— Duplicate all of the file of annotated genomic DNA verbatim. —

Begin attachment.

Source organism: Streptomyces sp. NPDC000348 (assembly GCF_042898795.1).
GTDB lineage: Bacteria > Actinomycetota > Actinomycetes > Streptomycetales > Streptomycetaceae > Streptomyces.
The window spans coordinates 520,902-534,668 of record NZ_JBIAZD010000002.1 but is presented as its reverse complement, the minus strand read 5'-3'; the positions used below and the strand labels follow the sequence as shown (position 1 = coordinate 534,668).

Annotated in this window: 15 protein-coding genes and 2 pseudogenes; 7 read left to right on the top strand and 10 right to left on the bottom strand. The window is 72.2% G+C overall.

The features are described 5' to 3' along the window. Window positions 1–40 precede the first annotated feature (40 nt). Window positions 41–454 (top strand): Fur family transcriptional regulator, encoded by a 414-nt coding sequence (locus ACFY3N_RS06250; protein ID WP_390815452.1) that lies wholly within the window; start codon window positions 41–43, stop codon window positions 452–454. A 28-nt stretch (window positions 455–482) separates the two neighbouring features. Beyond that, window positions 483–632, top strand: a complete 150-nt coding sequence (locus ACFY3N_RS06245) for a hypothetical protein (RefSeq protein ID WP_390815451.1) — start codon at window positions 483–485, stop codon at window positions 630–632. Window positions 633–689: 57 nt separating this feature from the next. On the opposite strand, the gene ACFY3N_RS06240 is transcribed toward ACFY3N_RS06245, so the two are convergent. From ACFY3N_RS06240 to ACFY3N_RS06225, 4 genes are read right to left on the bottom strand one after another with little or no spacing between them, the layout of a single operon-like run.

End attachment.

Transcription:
Source organism: Streptomyces sp. NPDC000348 (assembly GCF_042898795.1).
GTDB lineage: Bacteria > Actinomycetota > Actinomycetes > Streptomycetales > Streptomycetaceae > Streptomyces.
The window spans coordinates 520,902-534,668 of record NZ_JBIAZD010000002.1 but is presented as its reverse complement, the minus strand read 5'-3'; the positions used below and the strand labels follow the sequence as shown (position 1 = coordinate 534,668).

Annotated in this window: 15 protein-coding genes and 2 pseudogenes; 7 read left to right on the top strand and 10 right to left on the bottom strand. The window is 72.2% G+C overall.

The features are described 5' to 3' along the window. Window positions 1–40 precede the first annotated feature (40 nt). Window positions 41–454 (top strand): Fur family transcriptional regulator, encoded by a 414-nt coding sequence (locus ACFY3N_RS06250; protein ID WP_390815452.1) that lies wholly within the window; start codon window positions 41–43, stop codon window positions 452–454. A 28-nt stretch (window positions 455–482) separates the two neighbouring features. Beyond that, window positions 483–632, top strand: a complete 150-nt coding sequence (locus ACFY3N_RS06245) for a hypothetical protein (RefSeq protein ID WP_390815451.1) — start codon at window positions 483–485, stop codon at window positions 630–632. Window positions 633–689: 57 nt separating this feature from the next. On the opposite strand, the gene ACFY3N_RS06240 is transcribed toward ACFY3N_RS06245, so the two are convergent. From ACFY3N_RS06240 to ACFY3N_RS06225, 4 genes are read right to left on the bottom strand one after another with little or no spacing between them, the layout of a single operon-like run.